Thứ Tư, 19 tháng 3, 2014

FL - Local law enforcement refuses to turn over records on secret sex stings, despite questionable practices

Pinellas Police
Pinellas Police
Original Article


By Noah Pransky

PINELLAS COUNTY - Despite findings by 10 Investigates that officers and deputies may not have followed federal guidelines in trying to lure sexual predators during a recent sting, the Pinellas County Sheriff's Office tells 10 News no discipline or action is expected.

The agency is also refusing to cooperate with 10 Investigates' public records requests for emails pertaining to the sting. The Pinellas County Sheriff's Office (PCSO) rejected a request for emails that did not pertain to open cases.

But PCSO said every email exchange from its four-day operation -- including from men who showed no interest in sex with underage children -- remained an open investigation, with arrests or prosecutions imminent. An agency spokesperson said there were no plans to close the cases anytime soon.

The Florida Department of Law Enforcement, Polk Co. Sheriff's Office, and Clearwater Police Department also refused to provide requested chat logs pertaining to cases that resulted in no arrest or charges.

The January sting, dubbed "Operation: Home Alone," resulted in 35 arrests. But guidelines for the Internet Crimes Against Children (ICAC) task force instruct undercover officers to "allow the investigative target to set the tone, pace, and subject matter of the online conversation." An alleged email chain (PDF) obtained by 10 Investigates indicates law enforcement may be willing to push past boundaries to get "targets" to talk about sex with children.

Local defense attorneys tell 10 Investigates that "there's no question [law enforcement] blurs the lines." But the state attorney's office in Pinellas County failed to return multiple requests for comment.

And while the Pinellas Co. Sheriff's Office, Pasco County Sheriff's Office, Clearwater Police Department, and FDLE all maintain every communication between officers and civilians is part of an open investigation, a spokesperson for the St. Petersburg Police Department contradicted the claim saying, "it's not uncommon to engage in a large number of conversations with a number of individuals, most of which never rises to the level of criminal conduct. Consequently, copies of those conversations (are not saved)."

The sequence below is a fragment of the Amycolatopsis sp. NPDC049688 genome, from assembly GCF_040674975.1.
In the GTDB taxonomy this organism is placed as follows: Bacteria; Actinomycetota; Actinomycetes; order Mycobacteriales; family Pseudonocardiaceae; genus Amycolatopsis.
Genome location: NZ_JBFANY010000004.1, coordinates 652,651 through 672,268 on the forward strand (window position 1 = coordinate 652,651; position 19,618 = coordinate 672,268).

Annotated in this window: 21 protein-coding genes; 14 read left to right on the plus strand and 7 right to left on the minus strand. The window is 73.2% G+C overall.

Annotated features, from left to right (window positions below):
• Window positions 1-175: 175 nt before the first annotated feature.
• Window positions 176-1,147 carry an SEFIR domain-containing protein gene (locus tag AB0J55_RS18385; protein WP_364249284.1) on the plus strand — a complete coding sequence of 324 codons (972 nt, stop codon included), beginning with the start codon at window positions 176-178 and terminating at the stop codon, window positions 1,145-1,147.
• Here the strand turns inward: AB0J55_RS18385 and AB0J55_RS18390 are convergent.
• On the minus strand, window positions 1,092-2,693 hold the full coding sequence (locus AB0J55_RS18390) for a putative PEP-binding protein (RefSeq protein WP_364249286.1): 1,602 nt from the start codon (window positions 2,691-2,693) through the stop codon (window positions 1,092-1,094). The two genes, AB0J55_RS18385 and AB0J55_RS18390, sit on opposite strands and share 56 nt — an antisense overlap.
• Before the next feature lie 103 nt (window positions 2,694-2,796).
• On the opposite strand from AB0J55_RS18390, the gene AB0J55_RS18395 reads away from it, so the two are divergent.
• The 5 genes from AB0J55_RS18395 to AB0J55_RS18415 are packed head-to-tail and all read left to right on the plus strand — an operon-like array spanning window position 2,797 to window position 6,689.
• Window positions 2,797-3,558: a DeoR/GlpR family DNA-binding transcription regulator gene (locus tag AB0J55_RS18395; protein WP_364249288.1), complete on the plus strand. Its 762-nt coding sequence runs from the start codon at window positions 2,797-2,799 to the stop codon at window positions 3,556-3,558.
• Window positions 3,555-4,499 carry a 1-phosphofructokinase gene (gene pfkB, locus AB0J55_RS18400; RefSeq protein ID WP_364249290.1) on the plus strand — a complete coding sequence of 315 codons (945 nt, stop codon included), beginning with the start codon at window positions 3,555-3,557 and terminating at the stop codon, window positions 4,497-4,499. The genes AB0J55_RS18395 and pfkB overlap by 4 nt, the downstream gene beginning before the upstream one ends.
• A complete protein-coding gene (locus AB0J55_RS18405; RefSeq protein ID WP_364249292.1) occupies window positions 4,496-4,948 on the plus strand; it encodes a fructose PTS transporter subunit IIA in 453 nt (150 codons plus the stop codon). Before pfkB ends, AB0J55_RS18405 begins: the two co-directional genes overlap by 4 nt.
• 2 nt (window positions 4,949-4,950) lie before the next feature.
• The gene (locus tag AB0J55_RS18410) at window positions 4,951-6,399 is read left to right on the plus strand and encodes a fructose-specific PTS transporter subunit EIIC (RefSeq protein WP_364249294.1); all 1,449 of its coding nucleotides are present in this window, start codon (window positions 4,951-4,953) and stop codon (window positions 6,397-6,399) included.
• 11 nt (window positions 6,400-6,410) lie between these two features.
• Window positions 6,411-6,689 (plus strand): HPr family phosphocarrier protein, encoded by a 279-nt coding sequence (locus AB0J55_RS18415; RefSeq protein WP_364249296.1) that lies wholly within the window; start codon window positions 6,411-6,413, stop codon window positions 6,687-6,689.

Several agencies have told 10 Investigates their cases remain open because the agencies may again pursue some of the men who responded to their "casual encounters" ads, but ultimately were not arrested in the January sting.

A similar sting, conducted by the Manatee Co. Sheriff's Office (MCSO) called "Operation Green Shepherd III," resulted in similar refusals to turn over records.

An attorney for the MCSO told 10 Investigates that emails from individuals who responded to the "adult encounter"-type ads, even if they did not show interest in sex with minors, were exempt from public record laws because they were still considered part of "active" cases.

The attorney said the cases were still considered "active" investigations because "MCSO has a reasonable good faith anticipation of securing an arrest or prosecution in the foreseeable future. In those cases where an arrest was made, prosecution is pending."

10 Investigates will continue to fight for access to public records.

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